La Verna in spring


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As my stay in Anghiari draws to a close, it feels as if I have been watching spring arrive in slow motion. Shutters and windows are opening, and every day the landscape changes: the greens get greener, and the light brighter; there are ever more birds and flowers and colours. And, now, leaves are appearing on trees. The forests of beech and ash around La Verna were shimmering with new leaves when we visited there yesterday.

La Verna is a Francescan sanctuary located high in the Apennines, about an hour’s drive from Anghiari. I have been there in autumn, in winter, but never before in spring. And how lovely it was. After spending some time in the sanctuary, we walked through the forests to the top of Monte Penna, the highest point between the valleys of the Arno and the Tiber. The play of light on the leaves of the beech and ash was breathtaking. There was a lightness about it all. In the air too, which became more and more enlivening as we climbed up through the forest, looking out over sheer rock faces. And, then, there were the flowers! Carpets of flowers, others growing amongst mossy rocks.

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On Wednesday I leave Anghiari for Rome, on my way home to Sydney. The rounds of ‘goodbye’ and ‘till next time’ have begun.




3 thoughts on “La Verna in spring

  1. Dear Ann, I discovered this website just as you started to write about your most recent trip to Italy. There is so much that speaks to me – of course I’m familiar with the language as a native of the Italian part of Switzerland, but there is more – like the church bells, that light you see only by being high up in the mountains and yes – the cheese. While pondering what to start writing about myself, I have been reading “The Surgeon of Crowthorne. A Tale of Murder, Madness and the Oxford English Dictionary” by Simon Winchester, indeed a fascinating tale that reignited a desire (or crazy thought) that I have had since childhood to read through the whole dictionary, both in Italian and English, in order to better understand the different shades of meaning that a word embodies. And so I am going to start with the word that you use that first rang a bell: LETIZIA – I simply love this word and with I could define what I feel when I hear it. Reading it lead me to dust off my old Italian dictionary – “a sentiment of intimate joy and spiritual serenity”… “Beatitude celeste: non fora giustizia / per ben l., e per male aver lutto (DANTE: Purg. xvi, 71-72)”. So thank you Ann for reminding me of joy – and the reason almost three years ago I named by baby girl Naomi Letizia – known as LA GIOIA.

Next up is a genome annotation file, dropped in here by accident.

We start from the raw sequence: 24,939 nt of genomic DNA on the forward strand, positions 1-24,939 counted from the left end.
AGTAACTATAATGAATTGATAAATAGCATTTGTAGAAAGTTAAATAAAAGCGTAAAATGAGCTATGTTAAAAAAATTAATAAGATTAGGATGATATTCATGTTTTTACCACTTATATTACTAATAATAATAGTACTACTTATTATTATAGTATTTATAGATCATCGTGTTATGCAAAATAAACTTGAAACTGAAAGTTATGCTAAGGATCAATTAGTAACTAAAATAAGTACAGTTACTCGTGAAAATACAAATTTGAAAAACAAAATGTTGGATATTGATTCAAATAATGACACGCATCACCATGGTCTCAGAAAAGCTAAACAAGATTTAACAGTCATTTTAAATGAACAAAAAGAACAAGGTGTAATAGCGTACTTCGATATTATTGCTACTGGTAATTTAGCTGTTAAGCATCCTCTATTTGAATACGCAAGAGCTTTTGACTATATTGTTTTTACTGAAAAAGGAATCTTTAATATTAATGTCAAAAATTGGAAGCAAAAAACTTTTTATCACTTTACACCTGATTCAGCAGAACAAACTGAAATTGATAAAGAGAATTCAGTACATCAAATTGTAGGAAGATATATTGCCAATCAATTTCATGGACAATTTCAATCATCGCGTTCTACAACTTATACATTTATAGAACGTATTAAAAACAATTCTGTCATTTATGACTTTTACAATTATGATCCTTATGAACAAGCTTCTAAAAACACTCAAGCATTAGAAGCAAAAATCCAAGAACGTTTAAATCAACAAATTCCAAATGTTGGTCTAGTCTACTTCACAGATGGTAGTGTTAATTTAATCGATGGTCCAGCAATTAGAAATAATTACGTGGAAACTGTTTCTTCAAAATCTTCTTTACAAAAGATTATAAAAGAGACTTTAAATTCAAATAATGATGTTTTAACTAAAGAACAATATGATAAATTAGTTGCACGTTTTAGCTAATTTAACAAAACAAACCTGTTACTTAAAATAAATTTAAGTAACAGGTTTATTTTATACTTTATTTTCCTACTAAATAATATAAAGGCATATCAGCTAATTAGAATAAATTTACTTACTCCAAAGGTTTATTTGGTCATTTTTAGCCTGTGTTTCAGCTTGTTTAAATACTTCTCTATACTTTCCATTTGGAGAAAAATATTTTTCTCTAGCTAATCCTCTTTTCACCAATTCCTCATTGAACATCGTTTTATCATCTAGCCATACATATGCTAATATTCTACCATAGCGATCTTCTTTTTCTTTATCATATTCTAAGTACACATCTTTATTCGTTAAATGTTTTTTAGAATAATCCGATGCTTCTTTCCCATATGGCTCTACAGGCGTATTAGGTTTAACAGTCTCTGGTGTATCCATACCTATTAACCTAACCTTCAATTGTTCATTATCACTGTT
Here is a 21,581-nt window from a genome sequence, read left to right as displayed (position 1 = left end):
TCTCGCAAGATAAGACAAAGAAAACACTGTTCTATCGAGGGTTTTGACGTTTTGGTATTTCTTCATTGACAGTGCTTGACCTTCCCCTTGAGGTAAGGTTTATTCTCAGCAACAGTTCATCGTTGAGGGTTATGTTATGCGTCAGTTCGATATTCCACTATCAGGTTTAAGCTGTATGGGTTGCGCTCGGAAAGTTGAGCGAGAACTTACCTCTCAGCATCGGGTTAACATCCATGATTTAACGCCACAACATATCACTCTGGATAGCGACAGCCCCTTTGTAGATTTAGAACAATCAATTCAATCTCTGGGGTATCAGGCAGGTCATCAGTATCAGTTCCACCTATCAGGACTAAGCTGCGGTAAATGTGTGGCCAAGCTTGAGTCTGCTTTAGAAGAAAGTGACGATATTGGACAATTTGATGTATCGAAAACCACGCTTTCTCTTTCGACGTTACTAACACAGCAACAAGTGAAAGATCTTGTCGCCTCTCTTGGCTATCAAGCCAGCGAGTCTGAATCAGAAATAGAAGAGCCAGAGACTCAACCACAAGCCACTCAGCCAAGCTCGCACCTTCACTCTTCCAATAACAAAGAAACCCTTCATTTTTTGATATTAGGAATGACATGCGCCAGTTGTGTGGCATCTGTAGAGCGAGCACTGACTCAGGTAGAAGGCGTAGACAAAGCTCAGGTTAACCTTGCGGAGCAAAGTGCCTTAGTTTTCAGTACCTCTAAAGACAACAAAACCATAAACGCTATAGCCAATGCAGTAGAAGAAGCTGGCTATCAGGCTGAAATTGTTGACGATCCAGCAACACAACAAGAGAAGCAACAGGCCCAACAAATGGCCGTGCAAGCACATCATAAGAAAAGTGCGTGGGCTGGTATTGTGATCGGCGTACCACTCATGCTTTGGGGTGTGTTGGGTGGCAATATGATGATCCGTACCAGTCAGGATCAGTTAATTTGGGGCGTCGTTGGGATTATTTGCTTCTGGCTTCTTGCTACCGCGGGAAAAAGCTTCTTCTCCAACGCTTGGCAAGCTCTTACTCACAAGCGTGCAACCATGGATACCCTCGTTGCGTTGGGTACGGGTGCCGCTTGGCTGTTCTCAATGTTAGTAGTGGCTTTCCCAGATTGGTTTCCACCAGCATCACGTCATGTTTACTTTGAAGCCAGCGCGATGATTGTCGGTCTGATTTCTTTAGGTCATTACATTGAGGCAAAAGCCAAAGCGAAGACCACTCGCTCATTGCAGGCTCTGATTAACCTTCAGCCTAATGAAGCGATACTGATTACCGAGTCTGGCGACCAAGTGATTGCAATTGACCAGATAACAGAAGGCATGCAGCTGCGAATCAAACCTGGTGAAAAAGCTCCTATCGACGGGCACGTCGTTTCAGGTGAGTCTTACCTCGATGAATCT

1. dear Prisca,
      how lovely to hear from you, and thank you so much for your comment. It gives me great pleasure to hear that my writing rings true for my Italian friends. And, as you will have gathered, I love the language – learning Italian has opened doors for me in so many ways. And I find translation endlessly interesting. I’m learning a lot about it in the process of doing interviews with people in Anghiari, and then working on the transcripts with Mirella who has a lot of experience in translation (and lives in Torino!). That is wonderful that your daughter is la gioia! very best wishes, Ann

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